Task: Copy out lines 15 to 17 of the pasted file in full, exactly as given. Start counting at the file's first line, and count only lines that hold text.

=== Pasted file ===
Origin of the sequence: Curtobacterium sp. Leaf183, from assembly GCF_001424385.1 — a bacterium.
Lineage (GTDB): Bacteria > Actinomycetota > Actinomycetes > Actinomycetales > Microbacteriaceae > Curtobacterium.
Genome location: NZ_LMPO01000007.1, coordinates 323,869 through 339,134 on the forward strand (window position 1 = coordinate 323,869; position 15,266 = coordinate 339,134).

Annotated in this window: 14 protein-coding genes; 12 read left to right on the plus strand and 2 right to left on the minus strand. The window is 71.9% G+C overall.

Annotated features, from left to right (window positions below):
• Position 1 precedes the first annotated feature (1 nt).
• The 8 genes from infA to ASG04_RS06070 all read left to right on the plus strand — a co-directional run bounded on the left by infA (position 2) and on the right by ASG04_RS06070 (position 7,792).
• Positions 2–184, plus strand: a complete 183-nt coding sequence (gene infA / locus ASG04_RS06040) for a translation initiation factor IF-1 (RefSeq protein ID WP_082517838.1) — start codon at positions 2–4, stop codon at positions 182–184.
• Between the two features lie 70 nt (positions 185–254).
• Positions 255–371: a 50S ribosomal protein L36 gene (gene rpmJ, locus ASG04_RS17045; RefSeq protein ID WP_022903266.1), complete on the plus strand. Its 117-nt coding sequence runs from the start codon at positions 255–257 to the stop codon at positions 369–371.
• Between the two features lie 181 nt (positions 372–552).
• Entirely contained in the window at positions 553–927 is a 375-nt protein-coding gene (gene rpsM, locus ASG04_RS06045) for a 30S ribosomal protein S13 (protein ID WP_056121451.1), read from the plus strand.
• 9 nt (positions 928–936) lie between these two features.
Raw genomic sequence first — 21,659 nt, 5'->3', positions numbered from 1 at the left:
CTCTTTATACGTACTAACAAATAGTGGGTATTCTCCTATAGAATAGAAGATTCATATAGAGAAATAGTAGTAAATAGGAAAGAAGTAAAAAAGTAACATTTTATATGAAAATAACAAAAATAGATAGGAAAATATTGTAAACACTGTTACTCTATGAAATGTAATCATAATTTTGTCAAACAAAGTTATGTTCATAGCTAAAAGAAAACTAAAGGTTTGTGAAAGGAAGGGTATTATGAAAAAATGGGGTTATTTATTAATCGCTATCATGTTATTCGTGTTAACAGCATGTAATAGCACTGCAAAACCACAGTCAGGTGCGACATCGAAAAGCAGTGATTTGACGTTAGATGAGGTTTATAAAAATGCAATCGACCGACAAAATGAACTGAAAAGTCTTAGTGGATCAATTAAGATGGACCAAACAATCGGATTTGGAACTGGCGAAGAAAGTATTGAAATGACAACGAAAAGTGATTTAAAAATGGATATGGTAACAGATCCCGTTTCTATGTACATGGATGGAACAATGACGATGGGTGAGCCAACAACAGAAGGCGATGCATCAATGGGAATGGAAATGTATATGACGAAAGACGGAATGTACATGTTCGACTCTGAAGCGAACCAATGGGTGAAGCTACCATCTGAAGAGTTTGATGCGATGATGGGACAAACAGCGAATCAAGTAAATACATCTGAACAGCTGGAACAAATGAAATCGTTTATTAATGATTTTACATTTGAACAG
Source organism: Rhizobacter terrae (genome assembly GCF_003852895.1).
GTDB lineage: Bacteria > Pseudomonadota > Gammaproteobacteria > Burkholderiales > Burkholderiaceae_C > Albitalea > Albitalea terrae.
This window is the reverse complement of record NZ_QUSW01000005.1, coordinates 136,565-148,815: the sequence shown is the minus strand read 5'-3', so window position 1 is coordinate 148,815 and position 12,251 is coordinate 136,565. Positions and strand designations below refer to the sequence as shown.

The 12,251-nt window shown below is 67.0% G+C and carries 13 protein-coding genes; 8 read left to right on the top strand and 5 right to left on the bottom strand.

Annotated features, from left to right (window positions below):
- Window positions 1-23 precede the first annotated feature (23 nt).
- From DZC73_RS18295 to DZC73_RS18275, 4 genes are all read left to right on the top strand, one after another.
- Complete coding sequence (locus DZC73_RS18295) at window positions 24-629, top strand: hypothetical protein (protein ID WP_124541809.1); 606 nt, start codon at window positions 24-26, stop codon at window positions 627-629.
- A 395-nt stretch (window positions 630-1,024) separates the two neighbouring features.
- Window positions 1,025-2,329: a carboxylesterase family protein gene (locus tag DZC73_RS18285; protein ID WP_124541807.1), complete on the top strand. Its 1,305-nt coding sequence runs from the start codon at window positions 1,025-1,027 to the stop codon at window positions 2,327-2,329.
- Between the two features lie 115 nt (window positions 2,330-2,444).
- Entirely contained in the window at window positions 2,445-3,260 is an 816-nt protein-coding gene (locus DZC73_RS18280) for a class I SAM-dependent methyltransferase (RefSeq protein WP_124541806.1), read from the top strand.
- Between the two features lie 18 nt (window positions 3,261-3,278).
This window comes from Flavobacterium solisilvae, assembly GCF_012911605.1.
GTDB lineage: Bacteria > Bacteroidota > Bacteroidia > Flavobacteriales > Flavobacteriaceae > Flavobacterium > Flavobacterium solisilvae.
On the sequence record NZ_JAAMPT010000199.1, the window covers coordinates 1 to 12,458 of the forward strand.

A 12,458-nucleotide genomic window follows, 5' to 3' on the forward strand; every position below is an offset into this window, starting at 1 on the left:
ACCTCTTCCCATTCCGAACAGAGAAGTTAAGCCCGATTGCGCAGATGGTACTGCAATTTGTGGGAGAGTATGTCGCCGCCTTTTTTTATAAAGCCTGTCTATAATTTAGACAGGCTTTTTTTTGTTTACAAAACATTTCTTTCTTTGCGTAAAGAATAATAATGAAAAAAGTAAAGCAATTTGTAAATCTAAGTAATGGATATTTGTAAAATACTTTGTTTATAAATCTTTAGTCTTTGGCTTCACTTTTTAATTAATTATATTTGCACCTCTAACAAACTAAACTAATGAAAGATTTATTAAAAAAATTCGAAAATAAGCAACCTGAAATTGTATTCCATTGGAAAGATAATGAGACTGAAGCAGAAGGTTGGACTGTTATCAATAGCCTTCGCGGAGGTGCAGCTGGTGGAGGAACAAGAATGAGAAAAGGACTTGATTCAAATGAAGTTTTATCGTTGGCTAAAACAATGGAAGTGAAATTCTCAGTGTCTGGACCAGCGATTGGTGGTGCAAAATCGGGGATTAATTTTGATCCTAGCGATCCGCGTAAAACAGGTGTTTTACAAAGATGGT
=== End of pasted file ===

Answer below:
CTCTTTATACGTACTAACAAATAGTGGGTATTCTCCTATAGAATAGAAGATTCATATAGAGAAATAGTAGTAAATAGGAAAGAAGTAAAAAAGTAACATTTTATATGAAAATAACAAAAATAGATAGGAAAATATTGTAAACACTGTTACTCTATGAAATGTAATCATAATTTTGTCAAACAAAGTTATGTTCATAGCTAAAAGAAAACTAAAGGTTTGTGAAAGGAAGGGTATTATGAAAAAATGGGGTTATTTATTAATCGCTATCATGTTATTCGTGTTAACAGCATGTAATAGCACTGCAAAACCACAGTCAGGTGCGACATCGAAAAGCAGTGATTTGACGTTAGATGAGGTTTATAAAAATGCAATCGACCGACAAAATGAACTGAAAAGTCTTAGTGGATCAATTAAGATGGACCAAACAATCGGATTTGGAACTGGCGAAGAAAGTATTGAAATGACAACGAAAAGTGATTTAAAAATGGATATGGTAACAGATCCCGTTTCTATGTACATGGATGGAACAATGACGATGGGTGAGCCAACAACAGAAGGCGATGCATCAATGGGAATGGAAATGTATATGACGAAAGACGGAATGTACATGTTCGACTCTGAAGCGAACCAATGGGTGAAGCTACCATCTGAAGAGTTTGATGCGATGATGGGACAAACAGCGAATCAAGTAAATACATCTGAACAGCTGGAACAAATGAAATCGTTTATTAATGATTTTACATTTGAACAG
Source organism: Rhizobacter terrae (genome assembly GCF_003852895.1).
GTDB lineage: Bacteria > Pseudomonadota > Gammaproteobacteria > Burkholderiales > Burkholderiaceae_C > Albitalea > Albitalea terrae.